Cape Town-based Privacy-by-Design startup that specialises in secure data sharing for businesses, Omnisient, has secured undisclosed pre-Series A funding from Nedbank CIB, Investec and Compass Venture Capital.
Since launch, the intersect.ai platform has gained major traction amongst SA businesses, including leading banks, insurers and retailers.
“Consumers now demand speed, ease and convenience in every sphere of life – and businesses can only meet these needs if they have seamless access to data on consumer behaviour, interests and purchase decisions,” explains Jon Jacobson, CEO & Technology Officer at Omnisient.
“The critical business challenge is that consumers want this convenience without compromising on privacy. At Omnisient, our intersect.ai platform follows the principle of Privacy by Design, which speaks directly to this challenge – enabling swift and affordable data sharing while removing any trace of customers’ personal information from the process.”
In addition to propelling business growth through data collaboration, the pioneering Omnisient platform critically ensures that customers remain compliant with complex data privacy regulations such as the Protection of Personal Information Act (POPIA) and the EU’s General Data Protection Regulation (GDPR).
“Nedbank CIB is at the forefront of investing in disruptive technologies that make a meaningful difference to people’s lives – including data privacy initiatives that leverage Nedbank’s strategy of being financial experts who do good,” says Janade Du Plessis, Head of Alternative Investments and Venture Capital at Nedbank.
“Our investment in Omnisient will support the company’s scaling of their team to capitalise on their first-mover-advantage in Africa. We are confident that the intersect.ai platform will be beneficial to our corporate clients that are looking to monetise their data or improve unique client value propositions, in a safe and compliant way.”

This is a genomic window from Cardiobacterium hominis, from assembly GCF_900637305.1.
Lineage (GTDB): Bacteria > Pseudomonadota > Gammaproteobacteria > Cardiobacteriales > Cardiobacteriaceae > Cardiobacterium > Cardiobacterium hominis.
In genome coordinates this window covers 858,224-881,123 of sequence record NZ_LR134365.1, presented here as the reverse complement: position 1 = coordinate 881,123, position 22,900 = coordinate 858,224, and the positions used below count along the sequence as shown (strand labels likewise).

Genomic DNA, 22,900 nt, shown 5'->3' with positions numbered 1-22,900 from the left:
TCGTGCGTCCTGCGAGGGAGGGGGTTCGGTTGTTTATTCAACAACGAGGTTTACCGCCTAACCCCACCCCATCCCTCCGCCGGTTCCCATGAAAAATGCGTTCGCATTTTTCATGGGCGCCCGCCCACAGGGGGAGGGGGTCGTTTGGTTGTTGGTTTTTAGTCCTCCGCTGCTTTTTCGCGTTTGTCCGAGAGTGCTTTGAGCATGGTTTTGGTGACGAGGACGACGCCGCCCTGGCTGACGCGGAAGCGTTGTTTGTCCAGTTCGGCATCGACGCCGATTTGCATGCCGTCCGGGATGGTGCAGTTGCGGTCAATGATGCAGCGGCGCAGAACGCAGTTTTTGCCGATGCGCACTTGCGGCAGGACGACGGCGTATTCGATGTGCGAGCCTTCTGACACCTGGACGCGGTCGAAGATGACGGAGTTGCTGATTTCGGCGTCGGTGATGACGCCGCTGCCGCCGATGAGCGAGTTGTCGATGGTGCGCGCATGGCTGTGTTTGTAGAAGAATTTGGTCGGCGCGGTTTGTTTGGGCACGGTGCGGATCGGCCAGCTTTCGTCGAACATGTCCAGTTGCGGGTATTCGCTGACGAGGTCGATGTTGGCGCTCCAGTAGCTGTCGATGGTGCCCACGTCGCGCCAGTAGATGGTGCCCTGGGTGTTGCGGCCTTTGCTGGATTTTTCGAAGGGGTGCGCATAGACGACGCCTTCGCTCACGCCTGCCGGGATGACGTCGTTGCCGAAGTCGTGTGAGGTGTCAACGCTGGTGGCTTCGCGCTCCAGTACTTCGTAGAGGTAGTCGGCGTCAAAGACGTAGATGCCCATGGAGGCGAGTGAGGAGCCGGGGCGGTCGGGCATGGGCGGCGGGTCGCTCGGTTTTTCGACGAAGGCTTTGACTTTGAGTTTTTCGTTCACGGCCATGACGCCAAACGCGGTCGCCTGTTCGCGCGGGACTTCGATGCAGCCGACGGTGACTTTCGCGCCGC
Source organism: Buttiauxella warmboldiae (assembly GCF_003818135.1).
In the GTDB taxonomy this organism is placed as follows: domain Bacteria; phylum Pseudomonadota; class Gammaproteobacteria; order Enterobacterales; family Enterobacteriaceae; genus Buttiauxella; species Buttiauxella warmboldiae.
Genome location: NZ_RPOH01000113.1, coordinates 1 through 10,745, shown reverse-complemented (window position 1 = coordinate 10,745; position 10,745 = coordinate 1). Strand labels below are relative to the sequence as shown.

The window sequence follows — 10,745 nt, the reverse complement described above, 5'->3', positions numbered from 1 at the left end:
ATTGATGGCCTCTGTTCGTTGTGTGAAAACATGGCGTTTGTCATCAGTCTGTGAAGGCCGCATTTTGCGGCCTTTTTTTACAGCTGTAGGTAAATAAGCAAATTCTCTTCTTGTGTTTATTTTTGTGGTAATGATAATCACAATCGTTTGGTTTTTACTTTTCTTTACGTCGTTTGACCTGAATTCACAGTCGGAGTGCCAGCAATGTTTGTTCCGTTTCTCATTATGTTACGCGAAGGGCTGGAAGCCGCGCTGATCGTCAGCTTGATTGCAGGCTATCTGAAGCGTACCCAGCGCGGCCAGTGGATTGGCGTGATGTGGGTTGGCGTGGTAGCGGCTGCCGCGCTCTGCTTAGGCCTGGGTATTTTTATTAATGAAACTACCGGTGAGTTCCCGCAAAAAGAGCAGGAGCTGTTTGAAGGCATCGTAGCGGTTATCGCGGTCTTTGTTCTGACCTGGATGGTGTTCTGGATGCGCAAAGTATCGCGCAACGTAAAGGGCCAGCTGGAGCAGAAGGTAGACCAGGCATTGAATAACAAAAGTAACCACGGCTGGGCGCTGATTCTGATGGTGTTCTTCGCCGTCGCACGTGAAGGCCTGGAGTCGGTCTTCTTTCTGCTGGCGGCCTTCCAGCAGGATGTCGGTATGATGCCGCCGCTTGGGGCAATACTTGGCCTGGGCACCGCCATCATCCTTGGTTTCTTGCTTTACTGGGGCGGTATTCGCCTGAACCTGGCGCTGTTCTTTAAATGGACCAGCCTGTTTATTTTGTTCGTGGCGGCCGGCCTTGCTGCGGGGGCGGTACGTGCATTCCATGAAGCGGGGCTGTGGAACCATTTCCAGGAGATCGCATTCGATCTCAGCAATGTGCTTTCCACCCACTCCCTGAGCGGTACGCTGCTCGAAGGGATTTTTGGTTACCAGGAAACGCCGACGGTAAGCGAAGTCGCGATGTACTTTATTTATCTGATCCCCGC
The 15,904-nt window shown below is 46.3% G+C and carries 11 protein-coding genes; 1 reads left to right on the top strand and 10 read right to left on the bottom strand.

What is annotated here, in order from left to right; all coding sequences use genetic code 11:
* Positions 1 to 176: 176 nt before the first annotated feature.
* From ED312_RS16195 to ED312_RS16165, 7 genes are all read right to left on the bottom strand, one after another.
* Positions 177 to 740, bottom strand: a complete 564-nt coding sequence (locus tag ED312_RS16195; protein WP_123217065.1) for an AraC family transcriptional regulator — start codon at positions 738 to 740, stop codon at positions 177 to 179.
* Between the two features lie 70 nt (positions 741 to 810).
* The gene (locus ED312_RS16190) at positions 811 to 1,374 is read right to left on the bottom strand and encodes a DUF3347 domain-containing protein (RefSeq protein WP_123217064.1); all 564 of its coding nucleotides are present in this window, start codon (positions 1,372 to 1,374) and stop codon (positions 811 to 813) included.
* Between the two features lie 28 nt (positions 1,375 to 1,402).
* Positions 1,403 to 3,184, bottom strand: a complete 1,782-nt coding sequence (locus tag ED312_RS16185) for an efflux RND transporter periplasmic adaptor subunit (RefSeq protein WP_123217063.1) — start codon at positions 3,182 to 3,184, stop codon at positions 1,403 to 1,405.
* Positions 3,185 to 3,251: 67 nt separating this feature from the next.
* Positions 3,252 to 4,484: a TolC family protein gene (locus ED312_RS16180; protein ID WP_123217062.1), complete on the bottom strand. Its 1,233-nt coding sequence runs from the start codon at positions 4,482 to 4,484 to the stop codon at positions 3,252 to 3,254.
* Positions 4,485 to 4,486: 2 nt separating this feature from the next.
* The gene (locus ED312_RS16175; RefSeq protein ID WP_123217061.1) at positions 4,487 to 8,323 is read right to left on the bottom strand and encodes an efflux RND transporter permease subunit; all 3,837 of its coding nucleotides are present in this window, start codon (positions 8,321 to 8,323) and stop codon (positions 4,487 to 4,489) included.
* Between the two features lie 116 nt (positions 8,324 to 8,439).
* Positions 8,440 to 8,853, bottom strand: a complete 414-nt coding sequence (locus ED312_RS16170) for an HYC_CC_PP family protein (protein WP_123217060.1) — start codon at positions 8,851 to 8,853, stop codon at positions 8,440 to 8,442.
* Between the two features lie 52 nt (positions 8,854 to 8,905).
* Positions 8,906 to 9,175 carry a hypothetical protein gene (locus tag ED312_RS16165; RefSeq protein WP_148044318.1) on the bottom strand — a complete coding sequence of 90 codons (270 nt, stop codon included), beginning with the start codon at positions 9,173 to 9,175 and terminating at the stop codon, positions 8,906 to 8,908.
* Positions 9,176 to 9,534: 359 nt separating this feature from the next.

Currently, South Africa’s information regulator is pushing for the remaining provisions of POPIA to be finalised and to come into effect by 1 April 2020. After the commencement date, companies will have 12 months to get their systems and processes in place to comply with the Act.
In addition to POPIA, many large businesses within SA, including banks, insurers and retailers, have to comply with GDPR, which came into effect in 2018.
Essentially, GDPR regulations apply to the processing of personal data by “controllers” and “processors” based in the EU, as well as those located outside of the EU if they provide services and goods to EU customers. GDPR penalties can be up to 4% of an organisation’s global annual turnover, while POPIA carries a maximum R10 million fine or time behind bars for non-compliance.
“With rigorous new data privacy regulations coming into effect, businesses across sectors have to put secure data sharing systems and infrastructure in place,” says Jacobson.
“Savvy business leaders are quickly recognising the imperative to act now, and are looking to integrate world-class technology that simultaneously drives growth through data monetization.”